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Knox Coal Company
River Slope Mine Inundation
(aka Knox Mine Disaster)

Port Griffith, Luzerne County, Pennsylvania
January 22, 1959
No. Killed - 12

USBM Final Investigation Report  (10.8 Mb)  PDF Format
Disaster or Murder in the Mines?  (1.7 Mb)  PDF Format
by Robert and Kenneth Wolensky
See video, "Knox Mine Disaster"  External Link
River Slope Disaster Marker
Location: 41° 18.796′ N, 75° 48.468′ W.
Marker is in Port Griffith, Pennsylvania, in Luzerne County.  Marker is in the post office area: Pittston PA 18640
Photographed by Craig Swain
Source: Historic Marker Database

From the Google News Archives:  External Link
(news links open in a separate window)

Successful Rescue

One miner, Amadeo Pancotti, age 50, was awarded the Carnegie Medal for Heroism for leading 32 miners to safety.  As the flood waters rose, Pancotti scaled a 50 foot sand-stone wall which rose generally at an angle of 75 degrees making his way to the surface.  Once there, he summoned others, who raised Louis Randazza, John Elko, and Joseph Soltis from the shaft.  A rescue team entered the mine through the shaft and found James LaFratte, Jerome Stuccio, and Pacifico Stella.  Twenty-six other men later were located and removed.  Twelve miners perished and their bodies were never recovered.

The Knox Mine disaster was a mining accident that took place in the Greater Pittston, Port Griffith, Pennsylvania, near Pittston, on January 22, 1959.

The River Slope Mine, an anthracite coal mine owned by the Knox Coal Company, flooded when coal company management had the miners dig too close to the riverbed.  Tunneling sharply upwards toward the Susquehanna River, the miners reduced the thickness of rock between the mineshafts and the river bed to about 6 feet (1.8 m) -- 35 feet (10.6 m) was considered the minimum for safety.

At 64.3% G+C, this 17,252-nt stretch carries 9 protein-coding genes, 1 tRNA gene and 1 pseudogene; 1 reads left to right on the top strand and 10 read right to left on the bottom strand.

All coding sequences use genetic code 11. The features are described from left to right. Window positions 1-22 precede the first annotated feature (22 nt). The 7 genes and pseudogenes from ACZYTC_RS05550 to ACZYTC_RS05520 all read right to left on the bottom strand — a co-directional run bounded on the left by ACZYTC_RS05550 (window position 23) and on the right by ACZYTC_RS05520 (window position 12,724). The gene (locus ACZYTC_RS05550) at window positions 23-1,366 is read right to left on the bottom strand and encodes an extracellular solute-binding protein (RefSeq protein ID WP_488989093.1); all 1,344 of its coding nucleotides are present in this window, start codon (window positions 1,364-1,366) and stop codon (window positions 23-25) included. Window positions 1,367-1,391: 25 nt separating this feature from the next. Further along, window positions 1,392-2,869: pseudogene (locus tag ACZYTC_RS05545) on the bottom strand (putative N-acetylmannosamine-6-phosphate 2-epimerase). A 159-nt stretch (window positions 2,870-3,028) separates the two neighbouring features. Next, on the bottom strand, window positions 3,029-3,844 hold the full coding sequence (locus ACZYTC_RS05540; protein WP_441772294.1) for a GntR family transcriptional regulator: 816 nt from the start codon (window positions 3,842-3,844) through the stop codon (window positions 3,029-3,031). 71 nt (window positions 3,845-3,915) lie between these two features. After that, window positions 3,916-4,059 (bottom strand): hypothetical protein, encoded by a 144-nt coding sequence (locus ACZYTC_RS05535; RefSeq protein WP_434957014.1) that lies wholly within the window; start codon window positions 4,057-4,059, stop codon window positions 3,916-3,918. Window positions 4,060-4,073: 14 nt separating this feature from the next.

It took 3 days to partially plug the hole in the riverbed, which was done by dumping railcars into the whirlpool formed by the water draining into the mine.

12 people died; 69 others escaped.  One miner, Amadeo Pancotti, was awarded the Carnegie Medal for leading 32 miners to safety.  The bodies of the 12 who died were never recovered, despite efforts of divers and an attempt to pump the water out of the shafts.  Their names were: Samuel Altieri, John Baloga, Benjamin Boyer, Francis Burns, Charles Featherman, Joseph Gizenski, Dominick Kaveliskie, Eugene Ostroski, Frank Orlowski, William Sinclair, Daniel Stefanides and Herman Zelonis.

Eventually an estimated 10 billion US gallons (38,000,000 m ) of water filled the mines.  Ten people, including the mine superintendent and August J. Lippi, the president of District 1 of the United Mine Workers, were indicted on a variety of charges, but only 3 (including Lippi) served jail time.

January 22, 2009, marked the 50th anniversary of the Knox Mine Disaster, with special ceremonies held at the site of several monuments and a National Historic Marker, erected in 1999, by the Pennsylvania Historical and Museum Commission.  This site is located in Port Griffith, Jenkins Township, PA, both on and near the property of the former Saint Joseph's Roman Catholic Church.  The church was closed in May, 2008, due to a consolidation of area parishes and put up for sale in July, 2008.